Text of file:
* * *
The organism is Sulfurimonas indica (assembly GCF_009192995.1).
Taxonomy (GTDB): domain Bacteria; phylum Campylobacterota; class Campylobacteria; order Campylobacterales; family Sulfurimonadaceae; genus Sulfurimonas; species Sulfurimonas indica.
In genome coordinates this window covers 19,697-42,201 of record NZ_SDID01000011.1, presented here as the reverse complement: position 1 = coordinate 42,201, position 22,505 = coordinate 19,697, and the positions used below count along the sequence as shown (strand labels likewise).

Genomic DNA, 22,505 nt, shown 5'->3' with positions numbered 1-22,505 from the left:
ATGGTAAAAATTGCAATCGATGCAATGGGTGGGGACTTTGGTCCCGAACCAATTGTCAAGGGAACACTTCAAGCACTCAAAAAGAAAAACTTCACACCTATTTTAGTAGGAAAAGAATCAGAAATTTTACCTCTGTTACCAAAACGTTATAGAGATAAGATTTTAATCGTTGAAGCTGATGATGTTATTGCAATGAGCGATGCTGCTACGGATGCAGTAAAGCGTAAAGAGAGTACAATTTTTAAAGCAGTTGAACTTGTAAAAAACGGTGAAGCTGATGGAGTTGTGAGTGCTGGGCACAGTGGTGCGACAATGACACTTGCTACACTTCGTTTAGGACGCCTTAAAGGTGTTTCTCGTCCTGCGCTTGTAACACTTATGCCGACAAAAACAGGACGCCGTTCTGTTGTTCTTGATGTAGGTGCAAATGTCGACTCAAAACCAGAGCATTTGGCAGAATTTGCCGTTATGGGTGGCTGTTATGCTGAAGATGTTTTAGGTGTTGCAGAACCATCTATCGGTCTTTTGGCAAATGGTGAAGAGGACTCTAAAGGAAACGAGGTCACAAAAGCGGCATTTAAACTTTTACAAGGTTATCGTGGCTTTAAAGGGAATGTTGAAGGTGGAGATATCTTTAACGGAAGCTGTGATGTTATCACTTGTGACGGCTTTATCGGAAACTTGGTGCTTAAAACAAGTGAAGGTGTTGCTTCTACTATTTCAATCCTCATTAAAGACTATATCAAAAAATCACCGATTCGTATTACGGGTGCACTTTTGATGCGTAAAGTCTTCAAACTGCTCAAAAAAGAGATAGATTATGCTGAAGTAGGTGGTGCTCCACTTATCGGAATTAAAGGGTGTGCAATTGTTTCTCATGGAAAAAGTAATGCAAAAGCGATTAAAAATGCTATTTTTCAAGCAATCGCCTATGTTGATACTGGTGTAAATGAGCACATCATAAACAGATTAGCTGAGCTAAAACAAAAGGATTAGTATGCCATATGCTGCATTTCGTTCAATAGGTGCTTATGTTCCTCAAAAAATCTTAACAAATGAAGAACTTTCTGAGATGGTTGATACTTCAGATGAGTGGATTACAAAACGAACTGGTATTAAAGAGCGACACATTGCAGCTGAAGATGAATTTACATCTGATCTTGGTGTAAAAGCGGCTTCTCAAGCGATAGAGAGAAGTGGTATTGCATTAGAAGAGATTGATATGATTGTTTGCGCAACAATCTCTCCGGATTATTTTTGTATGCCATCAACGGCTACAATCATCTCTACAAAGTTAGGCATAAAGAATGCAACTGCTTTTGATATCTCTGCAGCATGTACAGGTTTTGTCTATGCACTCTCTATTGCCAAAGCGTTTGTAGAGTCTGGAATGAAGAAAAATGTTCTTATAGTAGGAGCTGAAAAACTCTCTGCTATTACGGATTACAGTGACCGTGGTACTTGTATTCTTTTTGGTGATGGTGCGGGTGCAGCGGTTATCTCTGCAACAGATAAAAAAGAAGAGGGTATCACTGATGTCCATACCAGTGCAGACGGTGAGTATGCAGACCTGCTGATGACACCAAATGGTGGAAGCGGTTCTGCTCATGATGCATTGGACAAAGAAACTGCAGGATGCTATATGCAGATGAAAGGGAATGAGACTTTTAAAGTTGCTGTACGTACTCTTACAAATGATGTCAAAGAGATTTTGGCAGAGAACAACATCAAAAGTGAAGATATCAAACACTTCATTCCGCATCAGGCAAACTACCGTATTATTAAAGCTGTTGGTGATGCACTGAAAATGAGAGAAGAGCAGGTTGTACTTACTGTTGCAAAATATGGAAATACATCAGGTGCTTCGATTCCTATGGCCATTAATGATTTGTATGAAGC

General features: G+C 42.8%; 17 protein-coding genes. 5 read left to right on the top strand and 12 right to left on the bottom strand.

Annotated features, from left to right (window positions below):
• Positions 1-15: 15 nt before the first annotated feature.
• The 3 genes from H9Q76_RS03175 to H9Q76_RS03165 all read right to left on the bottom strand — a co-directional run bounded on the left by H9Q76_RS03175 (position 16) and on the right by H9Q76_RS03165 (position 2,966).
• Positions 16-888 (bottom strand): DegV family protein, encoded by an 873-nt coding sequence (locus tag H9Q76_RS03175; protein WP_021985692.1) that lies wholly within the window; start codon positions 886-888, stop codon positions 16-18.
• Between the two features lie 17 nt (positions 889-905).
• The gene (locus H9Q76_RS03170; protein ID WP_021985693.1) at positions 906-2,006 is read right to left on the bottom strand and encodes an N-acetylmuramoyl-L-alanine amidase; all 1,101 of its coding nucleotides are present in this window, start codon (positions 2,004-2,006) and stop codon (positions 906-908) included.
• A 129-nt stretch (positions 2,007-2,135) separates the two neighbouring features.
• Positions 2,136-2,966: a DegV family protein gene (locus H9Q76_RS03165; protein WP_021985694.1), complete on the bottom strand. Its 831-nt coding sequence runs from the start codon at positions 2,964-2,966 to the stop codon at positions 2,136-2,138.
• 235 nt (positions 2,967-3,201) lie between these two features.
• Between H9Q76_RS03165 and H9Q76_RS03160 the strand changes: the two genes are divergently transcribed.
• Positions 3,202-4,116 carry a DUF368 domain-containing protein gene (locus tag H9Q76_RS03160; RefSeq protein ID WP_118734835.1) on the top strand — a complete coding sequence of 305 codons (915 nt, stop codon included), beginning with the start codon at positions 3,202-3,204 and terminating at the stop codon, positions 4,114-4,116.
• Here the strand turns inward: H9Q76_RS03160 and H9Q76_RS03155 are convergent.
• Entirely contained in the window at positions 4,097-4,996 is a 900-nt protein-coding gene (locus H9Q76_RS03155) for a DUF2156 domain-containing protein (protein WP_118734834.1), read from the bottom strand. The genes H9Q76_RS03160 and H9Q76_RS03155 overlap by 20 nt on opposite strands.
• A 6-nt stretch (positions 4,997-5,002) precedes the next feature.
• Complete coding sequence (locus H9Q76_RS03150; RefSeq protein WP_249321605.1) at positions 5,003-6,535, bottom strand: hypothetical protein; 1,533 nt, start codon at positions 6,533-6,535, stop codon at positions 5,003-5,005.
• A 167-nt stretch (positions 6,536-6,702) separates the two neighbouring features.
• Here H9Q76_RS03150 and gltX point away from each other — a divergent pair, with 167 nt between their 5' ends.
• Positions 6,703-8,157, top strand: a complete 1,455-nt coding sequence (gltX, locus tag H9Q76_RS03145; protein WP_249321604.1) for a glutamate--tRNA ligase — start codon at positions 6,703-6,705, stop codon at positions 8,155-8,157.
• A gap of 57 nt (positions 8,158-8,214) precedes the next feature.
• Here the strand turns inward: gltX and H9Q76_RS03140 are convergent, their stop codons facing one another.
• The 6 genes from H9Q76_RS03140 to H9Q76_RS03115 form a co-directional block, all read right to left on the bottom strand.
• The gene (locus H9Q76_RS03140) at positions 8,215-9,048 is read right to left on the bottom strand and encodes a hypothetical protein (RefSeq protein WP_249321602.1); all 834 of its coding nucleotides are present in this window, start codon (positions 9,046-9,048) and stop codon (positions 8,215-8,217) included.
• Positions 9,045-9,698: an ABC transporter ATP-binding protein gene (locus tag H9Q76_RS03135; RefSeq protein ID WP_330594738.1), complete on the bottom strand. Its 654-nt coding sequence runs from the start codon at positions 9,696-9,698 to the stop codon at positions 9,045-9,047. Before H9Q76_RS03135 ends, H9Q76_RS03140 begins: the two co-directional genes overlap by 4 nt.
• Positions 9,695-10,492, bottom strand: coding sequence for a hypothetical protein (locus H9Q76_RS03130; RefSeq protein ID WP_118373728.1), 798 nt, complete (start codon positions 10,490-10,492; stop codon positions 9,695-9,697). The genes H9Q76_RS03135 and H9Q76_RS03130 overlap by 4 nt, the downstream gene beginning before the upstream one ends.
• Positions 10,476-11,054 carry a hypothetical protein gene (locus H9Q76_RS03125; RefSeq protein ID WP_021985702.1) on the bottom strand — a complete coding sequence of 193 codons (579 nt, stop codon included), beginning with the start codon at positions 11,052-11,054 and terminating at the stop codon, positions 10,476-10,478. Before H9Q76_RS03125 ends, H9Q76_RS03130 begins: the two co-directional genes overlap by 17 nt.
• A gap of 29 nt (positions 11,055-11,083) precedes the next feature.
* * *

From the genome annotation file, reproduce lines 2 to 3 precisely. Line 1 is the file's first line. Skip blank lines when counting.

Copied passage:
Taxonomy (GTDB): domain Bacteria; phylum Campylobacterota; class Campylobacteria; order Campylobacterales; family Sulfurimonadaceae; genus Sulfurimonas; species Sulfurimonas indica.
In genome coordinates this window covers 19,697-42,201 of record NZ_SDID01000011.1, presented here as the reverse complement: position 1 = coordinate 42,201, position 22,505 = coordinate 19,697, and the positions used below count along the sequence as shown (strand labels likewise).